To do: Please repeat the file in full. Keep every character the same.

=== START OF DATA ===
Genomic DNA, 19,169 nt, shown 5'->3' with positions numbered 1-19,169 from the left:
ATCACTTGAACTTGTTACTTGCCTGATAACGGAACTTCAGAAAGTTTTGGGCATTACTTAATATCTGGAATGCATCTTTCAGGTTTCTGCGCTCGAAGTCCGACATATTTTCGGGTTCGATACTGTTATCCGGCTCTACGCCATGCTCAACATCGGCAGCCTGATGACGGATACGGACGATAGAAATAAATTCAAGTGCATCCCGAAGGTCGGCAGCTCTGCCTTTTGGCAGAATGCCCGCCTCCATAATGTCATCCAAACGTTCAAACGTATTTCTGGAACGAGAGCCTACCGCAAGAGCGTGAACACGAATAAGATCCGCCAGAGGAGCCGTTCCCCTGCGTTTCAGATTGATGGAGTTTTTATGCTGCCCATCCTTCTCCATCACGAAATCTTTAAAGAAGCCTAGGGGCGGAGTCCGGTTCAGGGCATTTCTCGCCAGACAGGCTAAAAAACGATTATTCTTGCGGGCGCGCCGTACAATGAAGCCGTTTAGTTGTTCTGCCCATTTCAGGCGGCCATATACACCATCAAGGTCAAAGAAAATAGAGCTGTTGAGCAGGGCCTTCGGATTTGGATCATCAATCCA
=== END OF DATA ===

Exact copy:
Genomic DNA, 19,169 nt, shown 5'->3' with positions numbered 1-19,169 from the left:
ATCACTTGAACTTGTTACTTGCCTGATAACGGAACTTCAGAAAGTTTTGGGCATTACTTAATATCTGGAATGCATCTTTCAGGTTTCTGCGCTCGAAGTCCGACATATTTTCGGGTTCGATACTGTTATCCGGCTCTACGCCATGCTCAACATCGGCAGCCTGATGACGGATACGGACGATAGAAATAAATTCAAGTGCATCCCGAAGGTCGGCAGCTCTGCCTTTTGGCAGAATGCCCGCCTCCATAATGTCATCCAAACGTTCAAACGTATTTCTGGAACGAGAGCCTACCGCAAGAGCGTGAACACGAATAAGATCCGCCAGAGGAGCCGTTCCCCTGCGTTTCAGATTGATGGAGTTTTTATGCTGCCCATCCTTCTCCATCACGAAATCTTTAAAGAAGCCTAGGGGCGGAGTCCGGTTCAGGGCATTTCTCGCCAGACAGGCTAAAAAACGATTATTCTTGCGGGCGCGCCGTACAATGAAGCCGTTTAGTTGTTCTGCCCATTTCAGGCGGCCATATACACCATCAAGGTCAAAGAAAATAGAGCTGTTGAGCAGGGCCTTCGGATTTGGATCATCAATCCA